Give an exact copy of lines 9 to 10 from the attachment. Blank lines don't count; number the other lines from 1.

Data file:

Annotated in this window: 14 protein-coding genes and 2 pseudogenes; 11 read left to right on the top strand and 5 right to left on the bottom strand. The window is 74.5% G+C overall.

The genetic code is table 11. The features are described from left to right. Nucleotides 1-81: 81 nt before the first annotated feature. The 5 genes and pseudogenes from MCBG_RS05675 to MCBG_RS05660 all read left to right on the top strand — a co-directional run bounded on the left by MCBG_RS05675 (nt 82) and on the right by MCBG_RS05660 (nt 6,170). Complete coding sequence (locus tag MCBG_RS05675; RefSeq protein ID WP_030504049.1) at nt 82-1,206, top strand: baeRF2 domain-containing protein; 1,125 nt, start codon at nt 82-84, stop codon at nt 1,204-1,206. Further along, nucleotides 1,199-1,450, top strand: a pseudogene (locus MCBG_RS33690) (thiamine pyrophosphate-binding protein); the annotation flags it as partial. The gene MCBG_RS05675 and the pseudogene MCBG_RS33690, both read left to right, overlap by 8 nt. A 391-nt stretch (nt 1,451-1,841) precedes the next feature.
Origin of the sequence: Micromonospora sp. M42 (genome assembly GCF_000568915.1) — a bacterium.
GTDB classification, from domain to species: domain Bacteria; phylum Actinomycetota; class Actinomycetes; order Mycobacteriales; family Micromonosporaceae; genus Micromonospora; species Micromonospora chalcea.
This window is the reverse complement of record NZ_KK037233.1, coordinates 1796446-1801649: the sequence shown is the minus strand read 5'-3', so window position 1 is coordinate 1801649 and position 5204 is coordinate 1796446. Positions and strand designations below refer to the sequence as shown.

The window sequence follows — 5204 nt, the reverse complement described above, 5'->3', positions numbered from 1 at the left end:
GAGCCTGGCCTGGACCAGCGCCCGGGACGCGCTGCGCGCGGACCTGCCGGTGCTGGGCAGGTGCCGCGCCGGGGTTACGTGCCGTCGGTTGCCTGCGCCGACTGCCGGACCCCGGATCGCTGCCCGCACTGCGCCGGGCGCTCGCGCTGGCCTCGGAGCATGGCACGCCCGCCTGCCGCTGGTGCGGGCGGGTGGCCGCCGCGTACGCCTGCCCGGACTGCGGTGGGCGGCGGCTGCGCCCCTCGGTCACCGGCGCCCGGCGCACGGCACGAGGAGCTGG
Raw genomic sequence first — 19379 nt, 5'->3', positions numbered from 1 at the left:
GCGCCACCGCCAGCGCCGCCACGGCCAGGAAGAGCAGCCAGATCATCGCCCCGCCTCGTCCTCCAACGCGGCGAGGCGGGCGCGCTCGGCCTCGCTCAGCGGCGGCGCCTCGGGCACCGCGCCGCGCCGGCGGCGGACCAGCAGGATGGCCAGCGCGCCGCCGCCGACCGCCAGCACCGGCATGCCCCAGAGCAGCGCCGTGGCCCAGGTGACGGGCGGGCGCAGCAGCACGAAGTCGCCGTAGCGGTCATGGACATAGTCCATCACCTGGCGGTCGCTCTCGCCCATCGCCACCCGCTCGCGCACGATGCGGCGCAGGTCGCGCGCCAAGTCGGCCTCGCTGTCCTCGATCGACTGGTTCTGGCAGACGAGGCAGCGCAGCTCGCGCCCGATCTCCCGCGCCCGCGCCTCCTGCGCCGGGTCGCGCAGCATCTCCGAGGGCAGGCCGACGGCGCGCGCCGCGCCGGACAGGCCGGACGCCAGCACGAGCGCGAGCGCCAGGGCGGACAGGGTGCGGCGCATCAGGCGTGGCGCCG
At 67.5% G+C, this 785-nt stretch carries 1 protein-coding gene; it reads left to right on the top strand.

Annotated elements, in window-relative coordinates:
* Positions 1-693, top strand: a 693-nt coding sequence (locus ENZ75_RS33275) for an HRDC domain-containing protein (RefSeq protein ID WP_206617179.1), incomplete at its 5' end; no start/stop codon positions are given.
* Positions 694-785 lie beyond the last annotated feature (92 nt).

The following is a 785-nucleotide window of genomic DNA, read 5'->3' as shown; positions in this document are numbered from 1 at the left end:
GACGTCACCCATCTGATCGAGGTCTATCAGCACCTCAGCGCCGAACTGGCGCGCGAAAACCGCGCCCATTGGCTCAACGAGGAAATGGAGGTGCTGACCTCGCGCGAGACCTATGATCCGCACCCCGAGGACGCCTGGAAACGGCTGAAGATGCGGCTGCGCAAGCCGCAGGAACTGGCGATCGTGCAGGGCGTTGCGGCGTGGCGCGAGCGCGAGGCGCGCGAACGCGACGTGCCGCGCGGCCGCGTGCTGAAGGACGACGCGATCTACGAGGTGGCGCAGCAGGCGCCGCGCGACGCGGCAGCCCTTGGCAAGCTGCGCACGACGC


GCGCCACCGCCAGCGCCGCCACGGCCAGGAAGAGCAGCCAGATCATCGCCCCGCCTCGTCCTCCAACGCGGCGAGGCGGGCGCGCTCGGCCTCGCTCAGCGGCGGCGCCTCGGGCACCGCGCCGCGCCGGCGGCGGACCAGCAGGATGGCCAGCGCGCCGCCGCCGACCGCCAGCACCGGCATGCCCCAGAGCAGCGCCGTGGCCCAGGTGACGGGCGGGCGCAGCAGCACGAAGTCGCCGTAGCGGTCATGGACATAGTCCATCACCTGGCGGTCGCTCTCGCCCATCGCCACCCGCTCGCGCACGATGCGGCGCAGGTCGCGCGCCAAGTCGGCCTCGCTGTCCTCGATCGACTGGTTCTGGCAGACGAGGCAGCGCAGCTCGCGCCCGATCTCCCGCGCCCGCGCCTCCTGCGCCGGGTCGCGCAGCATCTCCGAGGGCAGGCCGACGGCGCGCGCCGCGCCGGACAGGCCGGACGCCAGCACGAGCGCGAGCGCCAGGGCGGACAGGGTGCGGCGCATCAGGCGTGGCGCCG
At 67.5% G+C, this 785-nt stretch carries 1 protein-coding gene; it reads left to right on the top strand.